It is time to hang up the explorer hats and put the bullwhips back into storage because the Holy Grails of computer animation have been found. Chief among these so-called grails, toward which every contender in the CG toon trenches have been working for years, are the creation of a completely realistic digital human, and the refinement of realistic surface textures, such as hair, cloth and liquid. And in one of the most competitive summers for animation in recent years, the results of this grail hunting will be readily on display.
First out of the gate in this year’s technical achievement race was PDI/DreamWorks’ “Shrek,” a film that eschews total photo-realism in favor of stylized realism. But even at that, animating a predominantly human cast as opposed to toys, insects or other fantasy characters, provided a major technological challenge.
“Here we have a movie that would succeed or fail based on whether we were able to pull off empathetic characters that you buy for the story,” says Ken Bielenberg, the film’s visual effects supervisor. “But when we started the movie (four years ago), we had to take it on faith that we would be able to do that.”
New digital tools also allowed the filmmakers to free up the camera, which in the past has had limited mobility, down to minute, subliminal details. “We put in five frame delays between the pan and the tilt, and a seven-frame delay between the dolly and the tilt, so you feel as though there’s a grip pushing a dolly,” notes Simon J. Smith, the film’s head of layout. “You don’t notice this stuff per se, but you’d notice it if it wasn’t there, so (the effect) is that you’re watching a movie and not a bunch of regurgitated images that come out of a box that deals with zeroes and ones.”
While “Shrek” remains rooted in cartoonish reality, Columbia’s “Final Fantasy: The Spirits Within,” a sci-fi action-adventure produced by Hawaii-based Square Co., Ltd., zooms in the opposite direction, achieving a level of synthetic realism so advanced that could give an actor’s rep nightmares. Andy Jones, “Final Fantasy’s” animation director, says a major key to the realism is a refined motion capture system that eradicates the jerkiness of past mo-cap.
“Our system pipes the motion capture directly into the controls that the animator would normally use on the characters,” Jones says. “We can choose to turn it on or off with the individual parts of the body, and it enabled them to edit, adjust and even key frame (hand animate) at times.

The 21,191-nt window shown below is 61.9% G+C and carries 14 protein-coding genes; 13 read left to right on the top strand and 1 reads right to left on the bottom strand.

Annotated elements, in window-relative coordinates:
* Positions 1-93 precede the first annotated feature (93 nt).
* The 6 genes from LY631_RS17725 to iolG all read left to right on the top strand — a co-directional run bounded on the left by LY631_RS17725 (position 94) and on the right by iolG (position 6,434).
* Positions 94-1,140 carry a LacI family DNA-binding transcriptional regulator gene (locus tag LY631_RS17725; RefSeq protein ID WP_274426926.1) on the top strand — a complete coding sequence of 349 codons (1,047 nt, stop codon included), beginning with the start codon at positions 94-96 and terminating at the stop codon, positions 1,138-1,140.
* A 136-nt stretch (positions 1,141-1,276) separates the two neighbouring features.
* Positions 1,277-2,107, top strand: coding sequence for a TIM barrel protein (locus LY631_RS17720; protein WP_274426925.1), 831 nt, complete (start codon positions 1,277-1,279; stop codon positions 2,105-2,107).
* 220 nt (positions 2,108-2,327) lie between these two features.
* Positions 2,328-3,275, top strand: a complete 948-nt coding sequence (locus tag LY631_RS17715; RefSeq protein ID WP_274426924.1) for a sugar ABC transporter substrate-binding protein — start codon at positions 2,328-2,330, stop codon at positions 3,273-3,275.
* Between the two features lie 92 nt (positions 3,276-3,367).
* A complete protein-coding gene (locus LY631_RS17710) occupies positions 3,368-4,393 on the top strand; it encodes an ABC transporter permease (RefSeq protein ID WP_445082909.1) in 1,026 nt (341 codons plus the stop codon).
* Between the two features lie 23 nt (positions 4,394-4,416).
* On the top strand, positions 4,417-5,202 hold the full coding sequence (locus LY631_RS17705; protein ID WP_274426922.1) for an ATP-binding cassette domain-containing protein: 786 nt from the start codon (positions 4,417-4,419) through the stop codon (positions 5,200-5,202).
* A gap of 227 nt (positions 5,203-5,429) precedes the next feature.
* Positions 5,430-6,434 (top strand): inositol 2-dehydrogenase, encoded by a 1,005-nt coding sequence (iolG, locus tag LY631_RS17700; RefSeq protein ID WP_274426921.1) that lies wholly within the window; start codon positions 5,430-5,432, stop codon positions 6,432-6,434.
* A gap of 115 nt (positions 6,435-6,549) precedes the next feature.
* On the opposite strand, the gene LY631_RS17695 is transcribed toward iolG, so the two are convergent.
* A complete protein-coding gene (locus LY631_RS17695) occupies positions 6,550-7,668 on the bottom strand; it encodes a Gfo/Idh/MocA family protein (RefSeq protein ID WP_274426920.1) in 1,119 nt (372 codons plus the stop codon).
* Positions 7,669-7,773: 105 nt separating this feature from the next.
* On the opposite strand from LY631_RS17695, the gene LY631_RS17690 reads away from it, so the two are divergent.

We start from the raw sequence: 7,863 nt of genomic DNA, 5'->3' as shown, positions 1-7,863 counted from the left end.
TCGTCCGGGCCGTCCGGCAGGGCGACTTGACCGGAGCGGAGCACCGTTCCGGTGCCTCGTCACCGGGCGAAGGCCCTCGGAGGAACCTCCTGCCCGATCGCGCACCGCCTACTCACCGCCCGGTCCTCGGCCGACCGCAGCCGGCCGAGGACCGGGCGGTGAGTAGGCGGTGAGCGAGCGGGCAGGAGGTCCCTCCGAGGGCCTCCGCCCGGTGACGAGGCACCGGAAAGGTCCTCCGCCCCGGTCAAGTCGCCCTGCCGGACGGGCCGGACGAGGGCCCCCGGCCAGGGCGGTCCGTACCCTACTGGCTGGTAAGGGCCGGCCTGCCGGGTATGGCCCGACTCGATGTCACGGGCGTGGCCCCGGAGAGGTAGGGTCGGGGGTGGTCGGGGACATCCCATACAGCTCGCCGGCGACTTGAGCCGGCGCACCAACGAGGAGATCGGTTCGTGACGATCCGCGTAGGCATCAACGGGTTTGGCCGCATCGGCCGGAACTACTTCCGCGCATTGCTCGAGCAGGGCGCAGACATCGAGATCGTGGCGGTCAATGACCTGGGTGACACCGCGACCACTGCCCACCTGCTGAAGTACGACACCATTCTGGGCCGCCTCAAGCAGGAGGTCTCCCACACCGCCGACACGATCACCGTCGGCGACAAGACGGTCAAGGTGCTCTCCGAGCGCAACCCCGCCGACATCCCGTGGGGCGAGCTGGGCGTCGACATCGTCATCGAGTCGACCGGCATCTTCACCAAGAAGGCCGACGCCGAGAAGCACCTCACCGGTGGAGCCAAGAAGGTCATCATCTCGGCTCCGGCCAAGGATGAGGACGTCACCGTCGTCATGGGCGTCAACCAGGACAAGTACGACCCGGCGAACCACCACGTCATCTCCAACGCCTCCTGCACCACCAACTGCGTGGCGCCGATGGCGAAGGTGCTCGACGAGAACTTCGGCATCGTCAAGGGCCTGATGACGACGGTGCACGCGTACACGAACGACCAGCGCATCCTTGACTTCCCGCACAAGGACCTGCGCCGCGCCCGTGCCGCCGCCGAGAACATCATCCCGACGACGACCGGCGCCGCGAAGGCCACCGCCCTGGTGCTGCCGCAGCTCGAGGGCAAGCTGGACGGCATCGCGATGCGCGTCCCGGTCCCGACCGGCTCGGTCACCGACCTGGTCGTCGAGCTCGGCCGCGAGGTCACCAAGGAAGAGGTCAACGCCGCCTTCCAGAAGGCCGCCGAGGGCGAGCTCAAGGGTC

For Warner Bros.’ upcoming “Osmosis Jones,” a live-action/animated comedy buddy film set in part inside the human body, computers were employed to not only animate one of the lead characters, a cold-capsule named “Drix” (the other characters in the film are cel animated), but also to bring scale and size to the settings. “We’re playing the body as a big city and the veins and the arteries are the freeway system,” says Piet Kroon, co-director (with Tom Sito) of the animation. “(The computer) is a most effective way to give your picture a lot more scope.”
The blending of 2-D and 3-D has been pushed even further by Walt Disney Feature Animation in “Atlantis: The Lost Empire,” which utilizes digital animation elements in virtually every scene — not that most people will notice.
“We want you to forget we’re using digital animation,” says “Atlantis” producer Don Hahn. “For a while, we were doing the opposite, we were saying: ‘How can we blow the audience away with the wildebeest stampede (from “The Lion King”)?’ Now we’re not as worried about grandstanding for the audience with our technique.”
To facilitate the digital disguise, Disney’s computer technicians devised “Inka,” advanced ink line software that takes 3-D elements and renders them with a 2-D cel animation look. “The whole challenge of this movie, because there was so much digital, was to make it look like it blends in with the hand-drawn artwork,” says Kiran Joshi, artistic supervisor for digital production on “Atlantis.” “For any three-dimensional object that we built in the computer, we can generate line artwork to make it look hand-drawn.”
Will photo-realism and stylized realism continue as parallel tracks in animation? Probably, at least for the near future. But even those like Jones, who have toiled to achieve photo-reality, see it ultimately as a tool in service of artistry. “It was challenging to get (“Final Fantasy”) 90% photo real,” he says, “but to push that extra 10% would take much more time and resources, and I’m not sure I want to do that. We can take those tools and what we’ve learned and create an environment that nobody’s ever seen, stylize it and get even more abstract.”